Barack Obama under fire
WASHINGTON – As the United States of America president for the last 4-1/2 years, Obama has faced accusation after accusation of impinging on civil liberties, disappointing his liberal Democratic base and providing fodder for rival Republicans as he deals with the realities of office.
When he took office in 2009, Obama promised to close the Guantanamo camp but it remains open. Today, Obama says he will revisit that pledge and blames Congress for blocking his plan. Under his presidency, we have seen aerial drone strikes abroad, in places such as Pakistan and Yemen. We have seen repeated seizure of journalists’ files and phone records.
Even though there were reasons to think Obama would have been different from some of his predecessors, because of his background and because of what he said during the electoral campaign, we have to realize he his no different from some presidents like George W. or Nixon when it comes to balancing national security and individual liberties issues.
Obama is no Clinton and no Kennedy and his marketing and preaching approach of the presidency will never make up for his mistakes. Obama is now facing the realities of being president. When he won his place as the first African-American in the White House, many Americans applauded another advance in the country’s long civil rights movement. Since then, while Obama is still trying to present himself as a progressive Democrat, he has not been very successful at representing himself as a fiery civil libertarian. Under his presidency, there has been a constant effort from the Obama’s administration to control the message.
Even though Hilary would have been a better president than Obama and the fact that Sarah could not have done worse, whatever the situation, compared to the abuse of the George W. Bush-era, the Watergate scandal during Richard Nixon’s administration and the Iran-contra controversy during Ronald Reagan’s years, we still in the minor-abuse league.
Lets see, what will happen next.
Michel Ouellette JMD
Public Affairs & Communications
Columnist, Novelist, and Futurist
I told you weeks ago:
Hillary Clinton popularity is at an all-time high, with a large majority of Americans wanting her to be a presidential candidate in 2016.
Read the full story: The Washington Post
Hillary Clinton, United States Secretary of State
When asked by Marie Claire magazine last month if she would make another bid for the White House, she said, “No, I’m not.”
(USA) — After Mitt Romney’s defeat last Tuesday, the 2016 presidential campaign for the White House is already getting under way.
With President Barack Obama winning a second term on Tuesday, speculation over the next race for the White House is getting started. An incumbent will not run in 2016, meaning both, the Republican and the Democrat parties may have competitive nomination battles.
The two names grabbing the most attention in the hunt for the next Democratic nomination are Vice President Joe Biden and Secretary of State Hillary Clinton, my money being on Hilary Clinton if she decides to run. Biden, who will be 73 on Election Day 2016, already made unsuccessful bids for the nomination in 1988 and 2008 and it is most unlikely that he will be afforded a new opportunity. With Obama going nowhere without the assistance and support of Hilary and Bill Clinton, the truth is, everyone else is frozen until Hillary decides what she wants to do.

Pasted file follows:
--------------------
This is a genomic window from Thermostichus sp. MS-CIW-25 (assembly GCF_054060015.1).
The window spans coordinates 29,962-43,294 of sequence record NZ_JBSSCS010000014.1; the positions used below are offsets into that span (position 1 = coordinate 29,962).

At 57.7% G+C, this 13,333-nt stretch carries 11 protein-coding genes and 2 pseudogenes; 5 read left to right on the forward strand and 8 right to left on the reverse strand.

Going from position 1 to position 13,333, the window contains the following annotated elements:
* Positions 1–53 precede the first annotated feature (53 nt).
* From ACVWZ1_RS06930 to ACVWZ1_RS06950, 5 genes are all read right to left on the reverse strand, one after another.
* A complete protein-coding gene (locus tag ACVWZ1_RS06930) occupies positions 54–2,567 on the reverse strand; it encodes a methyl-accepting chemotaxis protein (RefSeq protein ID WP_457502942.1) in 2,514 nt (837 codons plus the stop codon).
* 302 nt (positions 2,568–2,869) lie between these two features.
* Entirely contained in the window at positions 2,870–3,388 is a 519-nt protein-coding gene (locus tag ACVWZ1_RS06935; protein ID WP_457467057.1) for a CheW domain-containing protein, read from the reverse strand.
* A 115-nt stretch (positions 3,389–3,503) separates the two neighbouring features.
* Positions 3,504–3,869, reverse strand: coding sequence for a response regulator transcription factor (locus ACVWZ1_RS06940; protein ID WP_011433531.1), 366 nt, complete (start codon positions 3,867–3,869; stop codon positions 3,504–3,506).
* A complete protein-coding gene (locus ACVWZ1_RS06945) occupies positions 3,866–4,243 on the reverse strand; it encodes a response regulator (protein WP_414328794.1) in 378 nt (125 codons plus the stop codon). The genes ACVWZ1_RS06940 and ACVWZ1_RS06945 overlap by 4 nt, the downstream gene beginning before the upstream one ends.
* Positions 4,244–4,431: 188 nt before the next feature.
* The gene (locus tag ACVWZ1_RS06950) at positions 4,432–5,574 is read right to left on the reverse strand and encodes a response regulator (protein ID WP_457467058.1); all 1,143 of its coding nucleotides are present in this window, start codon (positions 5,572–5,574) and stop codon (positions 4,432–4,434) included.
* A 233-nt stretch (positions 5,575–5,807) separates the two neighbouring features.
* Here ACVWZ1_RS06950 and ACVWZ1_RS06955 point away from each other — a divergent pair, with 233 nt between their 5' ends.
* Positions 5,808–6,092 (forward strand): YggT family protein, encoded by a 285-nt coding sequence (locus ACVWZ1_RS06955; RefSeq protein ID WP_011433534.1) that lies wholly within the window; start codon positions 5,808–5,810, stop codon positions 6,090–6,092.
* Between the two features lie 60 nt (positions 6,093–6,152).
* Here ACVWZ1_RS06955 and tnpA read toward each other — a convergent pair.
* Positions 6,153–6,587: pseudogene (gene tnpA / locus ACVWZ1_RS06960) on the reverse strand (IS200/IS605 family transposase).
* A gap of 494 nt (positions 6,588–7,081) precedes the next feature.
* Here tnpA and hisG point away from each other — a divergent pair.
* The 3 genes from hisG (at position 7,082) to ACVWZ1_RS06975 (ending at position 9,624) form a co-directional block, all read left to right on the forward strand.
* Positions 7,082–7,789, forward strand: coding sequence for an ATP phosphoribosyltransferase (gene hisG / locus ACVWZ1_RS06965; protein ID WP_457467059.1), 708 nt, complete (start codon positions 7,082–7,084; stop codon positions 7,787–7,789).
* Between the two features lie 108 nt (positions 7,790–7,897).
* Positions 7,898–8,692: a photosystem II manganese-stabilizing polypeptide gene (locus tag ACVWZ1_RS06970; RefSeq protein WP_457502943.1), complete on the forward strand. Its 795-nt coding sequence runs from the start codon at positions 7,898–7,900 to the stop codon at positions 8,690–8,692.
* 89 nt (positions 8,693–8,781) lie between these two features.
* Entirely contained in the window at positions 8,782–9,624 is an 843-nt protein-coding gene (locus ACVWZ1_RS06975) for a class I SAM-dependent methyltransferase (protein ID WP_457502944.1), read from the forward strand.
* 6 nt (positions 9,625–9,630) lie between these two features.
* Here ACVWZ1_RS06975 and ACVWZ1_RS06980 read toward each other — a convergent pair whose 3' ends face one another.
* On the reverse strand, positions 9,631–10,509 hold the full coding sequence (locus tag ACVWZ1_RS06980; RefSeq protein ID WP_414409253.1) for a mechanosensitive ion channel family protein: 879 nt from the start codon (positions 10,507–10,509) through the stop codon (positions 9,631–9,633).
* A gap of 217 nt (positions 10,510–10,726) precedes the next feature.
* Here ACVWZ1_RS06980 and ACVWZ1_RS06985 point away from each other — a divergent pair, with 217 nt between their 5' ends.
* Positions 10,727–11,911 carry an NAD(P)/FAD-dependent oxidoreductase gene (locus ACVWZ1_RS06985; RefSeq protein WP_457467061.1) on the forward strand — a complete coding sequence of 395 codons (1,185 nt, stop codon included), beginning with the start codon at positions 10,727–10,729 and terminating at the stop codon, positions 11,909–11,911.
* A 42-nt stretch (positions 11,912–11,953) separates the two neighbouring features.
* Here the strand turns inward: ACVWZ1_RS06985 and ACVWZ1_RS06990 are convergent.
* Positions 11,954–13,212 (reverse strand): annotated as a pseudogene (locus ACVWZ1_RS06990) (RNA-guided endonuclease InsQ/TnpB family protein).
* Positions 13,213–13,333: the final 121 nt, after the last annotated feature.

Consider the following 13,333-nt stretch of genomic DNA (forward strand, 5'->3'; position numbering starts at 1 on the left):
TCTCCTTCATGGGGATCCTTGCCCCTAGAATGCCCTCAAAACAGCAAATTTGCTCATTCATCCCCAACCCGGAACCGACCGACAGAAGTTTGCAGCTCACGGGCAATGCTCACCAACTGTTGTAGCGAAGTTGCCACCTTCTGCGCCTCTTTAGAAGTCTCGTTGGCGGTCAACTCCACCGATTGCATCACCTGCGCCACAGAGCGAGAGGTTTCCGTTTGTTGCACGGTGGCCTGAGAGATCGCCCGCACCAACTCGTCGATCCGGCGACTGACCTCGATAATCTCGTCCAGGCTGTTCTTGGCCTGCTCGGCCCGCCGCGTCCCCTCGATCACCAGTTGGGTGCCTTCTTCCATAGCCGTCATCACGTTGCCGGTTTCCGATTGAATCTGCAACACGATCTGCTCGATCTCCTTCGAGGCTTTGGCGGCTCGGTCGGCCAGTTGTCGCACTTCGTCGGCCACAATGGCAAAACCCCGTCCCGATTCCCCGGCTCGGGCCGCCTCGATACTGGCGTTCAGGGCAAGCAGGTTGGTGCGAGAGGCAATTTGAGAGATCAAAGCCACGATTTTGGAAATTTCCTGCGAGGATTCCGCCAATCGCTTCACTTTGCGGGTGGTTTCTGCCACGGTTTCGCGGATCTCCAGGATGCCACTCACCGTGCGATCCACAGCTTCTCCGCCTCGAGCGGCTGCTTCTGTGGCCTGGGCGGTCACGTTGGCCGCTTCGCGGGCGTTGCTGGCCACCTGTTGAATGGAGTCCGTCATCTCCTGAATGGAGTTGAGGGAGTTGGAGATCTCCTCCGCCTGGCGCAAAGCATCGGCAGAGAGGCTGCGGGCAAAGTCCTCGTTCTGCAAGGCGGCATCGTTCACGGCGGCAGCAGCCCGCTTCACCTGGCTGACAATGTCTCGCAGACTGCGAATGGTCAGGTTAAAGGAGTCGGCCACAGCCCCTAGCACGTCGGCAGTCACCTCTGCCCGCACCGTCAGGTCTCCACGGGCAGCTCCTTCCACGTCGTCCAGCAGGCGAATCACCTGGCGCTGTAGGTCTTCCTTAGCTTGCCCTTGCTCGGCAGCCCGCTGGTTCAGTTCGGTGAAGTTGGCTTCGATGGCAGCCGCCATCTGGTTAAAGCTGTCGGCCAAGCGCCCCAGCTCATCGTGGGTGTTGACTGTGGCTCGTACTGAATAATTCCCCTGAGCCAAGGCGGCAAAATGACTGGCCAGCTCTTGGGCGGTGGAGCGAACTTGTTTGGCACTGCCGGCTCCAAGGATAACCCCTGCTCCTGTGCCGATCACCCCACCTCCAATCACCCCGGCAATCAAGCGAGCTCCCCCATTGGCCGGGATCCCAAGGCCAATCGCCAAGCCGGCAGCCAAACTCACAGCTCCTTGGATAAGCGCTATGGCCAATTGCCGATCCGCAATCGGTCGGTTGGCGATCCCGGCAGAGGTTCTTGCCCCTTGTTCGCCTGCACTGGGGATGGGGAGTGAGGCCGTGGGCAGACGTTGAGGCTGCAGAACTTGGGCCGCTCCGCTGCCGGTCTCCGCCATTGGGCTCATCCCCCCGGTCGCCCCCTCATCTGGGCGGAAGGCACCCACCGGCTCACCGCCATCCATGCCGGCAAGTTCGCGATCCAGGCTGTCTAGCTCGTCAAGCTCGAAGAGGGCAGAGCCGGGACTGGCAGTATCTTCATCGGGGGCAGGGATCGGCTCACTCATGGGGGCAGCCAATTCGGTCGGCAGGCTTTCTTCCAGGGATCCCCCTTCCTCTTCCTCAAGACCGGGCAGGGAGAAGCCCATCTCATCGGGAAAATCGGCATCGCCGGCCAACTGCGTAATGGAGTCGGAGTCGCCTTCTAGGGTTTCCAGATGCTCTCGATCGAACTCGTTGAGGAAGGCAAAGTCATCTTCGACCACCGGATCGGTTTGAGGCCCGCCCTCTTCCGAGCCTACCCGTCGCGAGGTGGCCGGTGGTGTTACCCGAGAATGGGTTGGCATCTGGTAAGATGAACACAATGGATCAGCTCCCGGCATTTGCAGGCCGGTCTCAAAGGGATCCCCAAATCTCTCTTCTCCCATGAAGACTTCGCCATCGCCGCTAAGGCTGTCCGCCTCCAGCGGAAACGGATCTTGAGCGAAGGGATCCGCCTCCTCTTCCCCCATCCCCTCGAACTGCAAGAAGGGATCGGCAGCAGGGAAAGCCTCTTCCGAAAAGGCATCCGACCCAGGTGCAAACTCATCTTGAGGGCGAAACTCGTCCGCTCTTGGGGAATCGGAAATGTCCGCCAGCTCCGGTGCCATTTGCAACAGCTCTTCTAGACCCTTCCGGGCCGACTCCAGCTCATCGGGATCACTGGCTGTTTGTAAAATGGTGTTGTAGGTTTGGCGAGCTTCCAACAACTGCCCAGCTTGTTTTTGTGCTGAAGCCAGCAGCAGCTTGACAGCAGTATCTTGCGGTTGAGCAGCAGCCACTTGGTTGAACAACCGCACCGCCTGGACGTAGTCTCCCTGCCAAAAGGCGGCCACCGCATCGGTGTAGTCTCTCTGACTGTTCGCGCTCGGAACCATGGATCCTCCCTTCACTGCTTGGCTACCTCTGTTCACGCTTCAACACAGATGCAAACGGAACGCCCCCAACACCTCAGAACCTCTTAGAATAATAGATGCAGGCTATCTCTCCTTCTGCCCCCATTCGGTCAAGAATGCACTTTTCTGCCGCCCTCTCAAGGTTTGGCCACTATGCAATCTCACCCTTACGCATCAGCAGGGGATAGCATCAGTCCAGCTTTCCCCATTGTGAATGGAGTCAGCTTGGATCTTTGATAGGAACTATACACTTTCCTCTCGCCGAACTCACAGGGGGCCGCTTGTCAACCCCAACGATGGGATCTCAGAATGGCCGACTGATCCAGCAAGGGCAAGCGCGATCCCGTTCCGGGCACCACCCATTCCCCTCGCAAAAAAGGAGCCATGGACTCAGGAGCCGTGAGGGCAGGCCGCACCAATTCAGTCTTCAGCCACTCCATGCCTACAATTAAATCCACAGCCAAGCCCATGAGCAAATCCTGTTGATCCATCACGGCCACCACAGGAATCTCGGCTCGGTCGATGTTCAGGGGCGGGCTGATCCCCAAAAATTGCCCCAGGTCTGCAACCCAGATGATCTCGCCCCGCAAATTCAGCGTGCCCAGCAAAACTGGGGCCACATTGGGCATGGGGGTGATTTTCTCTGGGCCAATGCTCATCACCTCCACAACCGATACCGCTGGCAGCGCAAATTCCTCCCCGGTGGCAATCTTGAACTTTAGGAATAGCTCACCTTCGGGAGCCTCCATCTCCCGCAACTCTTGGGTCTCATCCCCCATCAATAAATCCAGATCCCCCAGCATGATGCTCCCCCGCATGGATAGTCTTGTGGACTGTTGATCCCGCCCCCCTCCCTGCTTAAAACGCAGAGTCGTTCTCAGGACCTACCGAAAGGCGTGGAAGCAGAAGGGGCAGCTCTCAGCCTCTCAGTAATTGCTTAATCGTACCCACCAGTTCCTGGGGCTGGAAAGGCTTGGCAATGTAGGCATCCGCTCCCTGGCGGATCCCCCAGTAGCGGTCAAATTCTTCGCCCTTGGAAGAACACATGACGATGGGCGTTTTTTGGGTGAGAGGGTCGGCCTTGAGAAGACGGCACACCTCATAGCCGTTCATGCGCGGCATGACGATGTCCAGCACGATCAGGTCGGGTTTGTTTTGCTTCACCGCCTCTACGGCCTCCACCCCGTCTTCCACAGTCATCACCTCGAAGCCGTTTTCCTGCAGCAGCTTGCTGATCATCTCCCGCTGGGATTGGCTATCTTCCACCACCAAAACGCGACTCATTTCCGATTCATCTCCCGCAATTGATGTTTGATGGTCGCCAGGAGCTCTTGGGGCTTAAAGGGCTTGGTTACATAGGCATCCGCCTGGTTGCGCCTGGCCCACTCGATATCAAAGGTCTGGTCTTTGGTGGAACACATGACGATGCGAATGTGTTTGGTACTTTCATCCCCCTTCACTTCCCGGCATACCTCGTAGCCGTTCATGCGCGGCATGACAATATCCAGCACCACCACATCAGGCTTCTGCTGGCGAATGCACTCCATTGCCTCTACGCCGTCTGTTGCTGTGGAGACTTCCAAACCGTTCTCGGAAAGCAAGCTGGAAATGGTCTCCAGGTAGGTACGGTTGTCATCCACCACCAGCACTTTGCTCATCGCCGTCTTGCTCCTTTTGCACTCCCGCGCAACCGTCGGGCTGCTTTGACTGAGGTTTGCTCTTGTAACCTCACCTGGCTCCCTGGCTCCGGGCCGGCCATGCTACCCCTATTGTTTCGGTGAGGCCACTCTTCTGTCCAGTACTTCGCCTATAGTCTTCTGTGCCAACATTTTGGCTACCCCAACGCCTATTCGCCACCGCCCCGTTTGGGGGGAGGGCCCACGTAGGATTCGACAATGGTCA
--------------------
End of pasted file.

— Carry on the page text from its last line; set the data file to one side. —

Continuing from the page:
As for the Republicans, before making any decision as to run or not, any potential candidate will better make sure that Hillary will not be running and that all the issues and internal dissension inside the party are resolved.
Running against Hillary will not be easy.
Hilary Clinton official Secretary of State portrait
TUNIS, Tunisia (AP) — U.S. Secretary of State Hillary Rodham Clinton has blasted Russia and China as “despicable” for opposing U.N. action aimed at stopping the bloodshed in Syria. In his most forceful words to date on the Syrian crisis, President Barack Obama said Friday the U.S. and its allies would use “every tool available” to end the bloodshed by the government of President Bashar Assad.
While the Tunisia conference offered nothing other than the threat of increasing isolation and sanctions to compel compliance from Assad, Clinton went on to predict a military coup inside Syria of the kind that ended the old regimes in Egypt and Tunisia. “We saw this happen in other settings last year, I think it is going to happen in Syria,” she told reporters at the end of the meeting. “We also know from many sources that there are people around Assad who are beginning to hedge their bets — they didn’t sign up to slaughter people.”
“It’s quite distressing to see two permanent members of the Security Council using their veto while people are being murdered — women, children, brave young men — houses are being destroyed,” she said. “It is just despicable and I ask whose side are they on? They are clearly not on the side of the Syrian people.”